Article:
[0013] FIG. 3 is a flow diagram illustrating an example technique for manufacturing composite porous particles that include metal ion imprinted polymers and inorganic metal ion sieve nanoparticles, as described herein.

[0014] FIG. 4 is a conceptual and schematic block diagram illustrating an example system for extracting metal ions from metal-containing brines.

[0015] FIG. 5 is a flow diagram illustrating an example technique for extracting metal ions from metal-containing brines to produce metal carbonates.

[0016] FIG. 6 is a conceptual process diagram illustrating an example system for extracting lithium from metal-containing brines to produce lithium carbonate.

[0017] FIG. 7A is a diagram of a reaction mechanism for synthesis of 1 -(vinyl phenyl)

4,4',4"-trifluoro-l,3-butanedione.

[0018] FIG. 7B is a graph of polymer weight loss as a function of the temperature and polymer onset of decomposition.

[0019] FIG. 8A is a diagram of N-(4-vinylbenzyl)imino diacetic acid.

[0020] FIG. 8B is a graph of polymer weight loss as a function of the temperature and polymer onset of decomposition.

[0021] FIG. 9 is a table of the monomers, their relative amounts used in the preparation of lithium imprinted polymers, and their relative metal uptake properties.

[0022] FIG. 10 is a table of the monomers, their relative amounts used in the preparation of manganese imprinted polymers, and their relative metal uptake properties.

[0023] FIG. 11 is a graph of lithium uptake for various samples of composite porous particles of lithium ion selective polymer and inorganic lithium ion sieve materials. [0024] FIG. 12 is a diagram illustrating a chelation reaction between a diketone and a lithium ion.

DETAILED DESCRIPTION

[0025] The disclosure describes systems and techniques for selectively extracting metal ions from metal-containing liquid media, such as geothermal brine.

[0026] Geothermal brine is a waste fluid from geothermal power plants. Geothermal brines are produced by rock/water interactions and often contain significant amounts of metals and metals ions dissolved from the surrounding rock. Geothermal brines have complex chemical compositions that are determined by the composition of the rocks, chemical composition of the fluid, and the temperature and pressure during the fluid and rock/mass interaction. Geothermal heat sources are typically classified based on their available temperature of about 50°C to 350°C. High-temperature (> 200°C) geothermal resources are typically found in volcanic regions and island chains, whereas the moderate-temperature (150-200°C) and low-temperature (< 150°C) geothermal resources are usually widely found in most continental regions and are the most commonly available heat resources. Medium-to-low temperature geothermal brines generally have lower - but still significant - concentrations of metals (less than 5000 mg/L) as compared to hot geothermal brines, for which the total solids content can be more than 200,000 mg/L.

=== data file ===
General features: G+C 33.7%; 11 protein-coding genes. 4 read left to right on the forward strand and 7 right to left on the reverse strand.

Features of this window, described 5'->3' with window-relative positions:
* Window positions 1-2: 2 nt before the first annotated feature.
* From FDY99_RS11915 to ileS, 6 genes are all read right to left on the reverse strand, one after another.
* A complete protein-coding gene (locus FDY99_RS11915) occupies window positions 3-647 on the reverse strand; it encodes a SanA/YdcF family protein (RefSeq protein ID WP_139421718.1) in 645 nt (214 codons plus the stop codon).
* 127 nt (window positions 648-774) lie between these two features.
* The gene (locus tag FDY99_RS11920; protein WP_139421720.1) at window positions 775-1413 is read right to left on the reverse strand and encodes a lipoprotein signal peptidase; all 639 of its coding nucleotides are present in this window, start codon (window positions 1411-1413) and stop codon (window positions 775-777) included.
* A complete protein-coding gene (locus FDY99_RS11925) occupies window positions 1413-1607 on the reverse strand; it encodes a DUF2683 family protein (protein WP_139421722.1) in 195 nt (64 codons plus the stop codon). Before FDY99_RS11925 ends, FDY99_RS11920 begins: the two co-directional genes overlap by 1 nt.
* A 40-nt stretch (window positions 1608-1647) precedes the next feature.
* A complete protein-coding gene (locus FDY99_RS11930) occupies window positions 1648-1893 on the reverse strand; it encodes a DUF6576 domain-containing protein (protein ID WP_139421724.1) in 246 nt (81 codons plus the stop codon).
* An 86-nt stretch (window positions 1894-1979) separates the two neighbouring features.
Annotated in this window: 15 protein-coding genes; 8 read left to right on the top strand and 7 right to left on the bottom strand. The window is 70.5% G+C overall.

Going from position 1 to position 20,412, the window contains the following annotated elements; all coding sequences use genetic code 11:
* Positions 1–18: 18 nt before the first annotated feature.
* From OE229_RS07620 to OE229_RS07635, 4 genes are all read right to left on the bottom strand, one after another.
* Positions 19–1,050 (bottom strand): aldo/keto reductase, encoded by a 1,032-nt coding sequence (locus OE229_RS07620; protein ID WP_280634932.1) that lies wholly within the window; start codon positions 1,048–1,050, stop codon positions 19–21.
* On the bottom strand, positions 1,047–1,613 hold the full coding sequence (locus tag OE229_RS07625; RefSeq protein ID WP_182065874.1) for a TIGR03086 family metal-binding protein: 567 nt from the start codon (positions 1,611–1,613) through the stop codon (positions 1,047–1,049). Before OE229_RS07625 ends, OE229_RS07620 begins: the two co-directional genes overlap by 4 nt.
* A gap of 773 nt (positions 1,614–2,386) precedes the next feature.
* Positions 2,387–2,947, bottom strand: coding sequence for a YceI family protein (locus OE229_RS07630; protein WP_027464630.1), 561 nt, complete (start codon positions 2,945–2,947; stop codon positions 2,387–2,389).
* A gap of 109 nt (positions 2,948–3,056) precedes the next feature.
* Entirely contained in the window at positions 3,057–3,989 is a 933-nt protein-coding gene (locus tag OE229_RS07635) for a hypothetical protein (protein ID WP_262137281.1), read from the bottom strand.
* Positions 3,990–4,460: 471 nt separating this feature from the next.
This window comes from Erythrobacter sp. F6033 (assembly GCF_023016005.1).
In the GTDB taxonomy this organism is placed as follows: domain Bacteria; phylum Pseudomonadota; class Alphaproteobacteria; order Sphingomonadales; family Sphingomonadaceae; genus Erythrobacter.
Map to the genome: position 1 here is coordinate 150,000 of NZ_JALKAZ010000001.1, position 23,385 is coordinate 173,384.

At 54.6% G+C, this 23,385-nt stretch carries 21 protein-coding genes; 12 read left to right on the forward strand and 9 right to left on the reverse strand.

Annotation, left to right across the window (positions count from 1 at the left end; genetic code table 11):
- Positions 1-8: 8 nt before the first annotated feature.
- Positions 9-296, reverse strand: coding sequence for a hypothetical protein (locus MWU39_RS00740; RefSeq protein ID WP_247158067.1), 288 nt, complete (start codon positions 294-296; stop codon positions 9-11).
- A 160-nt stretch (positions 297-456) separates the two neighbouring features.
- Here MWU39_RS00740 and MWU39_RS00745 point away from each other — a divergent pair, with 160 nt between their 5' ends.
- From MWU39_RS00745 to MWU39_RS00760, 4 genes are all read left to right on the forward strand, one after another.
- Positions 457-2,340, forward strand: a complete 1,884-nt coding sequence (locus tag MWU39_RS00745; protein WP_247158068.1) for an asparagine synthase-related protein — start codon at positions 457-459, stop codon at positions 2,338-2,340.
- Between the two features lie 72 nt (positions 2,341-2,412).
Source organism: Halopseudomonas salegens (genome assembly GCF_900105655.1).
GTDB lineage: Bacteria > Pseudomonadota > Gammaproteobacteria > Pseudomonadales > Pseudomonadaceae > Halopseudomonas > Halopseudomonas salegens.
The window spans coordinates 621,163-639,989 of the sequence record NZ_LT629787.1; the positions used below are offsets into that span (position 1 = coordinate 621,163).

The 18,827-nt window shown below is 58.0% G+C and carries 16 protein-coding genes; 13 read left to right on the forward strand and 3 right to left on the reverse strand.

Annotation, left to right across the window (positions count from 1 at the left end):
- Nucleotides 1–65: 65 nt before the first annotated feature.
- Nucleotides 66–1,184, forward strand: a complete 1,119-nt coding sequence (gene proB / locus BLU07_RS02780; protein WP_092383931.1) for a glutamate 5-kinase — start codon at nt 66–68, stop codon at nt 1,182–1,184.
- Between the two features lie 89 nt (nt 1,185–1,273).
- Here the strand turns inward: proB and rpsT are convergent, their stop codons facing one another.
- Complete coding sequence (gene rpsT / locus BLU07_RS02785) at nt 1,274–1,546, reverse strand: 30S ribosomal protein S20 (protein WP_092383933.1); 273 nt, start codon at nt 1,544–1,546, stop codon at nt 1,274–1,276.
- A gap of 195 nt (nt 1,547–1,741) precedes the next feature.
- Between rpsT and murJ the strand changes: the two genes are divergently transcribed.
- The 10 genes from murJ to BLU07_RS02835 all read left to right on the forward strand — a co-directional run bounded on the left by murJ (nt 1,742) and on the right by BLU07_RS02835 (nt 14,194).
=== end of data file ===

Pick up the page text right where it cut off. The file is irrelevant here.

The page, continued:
[0027] Geothermal brine may contain a variety of marketable metals, including silica, lithium, manganese, zinc, cesium, rubidium, boron, iron, and rare earth metals. Silica may be isolated first, followed by separation of metals by solvent extraction, ion-exchange resin separation, and precipitation. These metal separation processes often require large volumes of solvents and multiple steps. Metal separation processes based on conventional ion-exchange resins are not desirable because of their poor specificity for metal ion binding. Alkaline and alkaline earth ions such as Na + , Ca 2+ , and Mg 2+ are usually present in very high concentrations in geothermal brines, and they effectively compete with the binding of the metals of interest, reducing the resin-binding capacity and adding complexity to the separation process. Because of the difficult separation of the metal ions, the geothermal brine is typically reinjected into geothermal structures for further heat extraction without extraction of the dissolved metals or metal salts.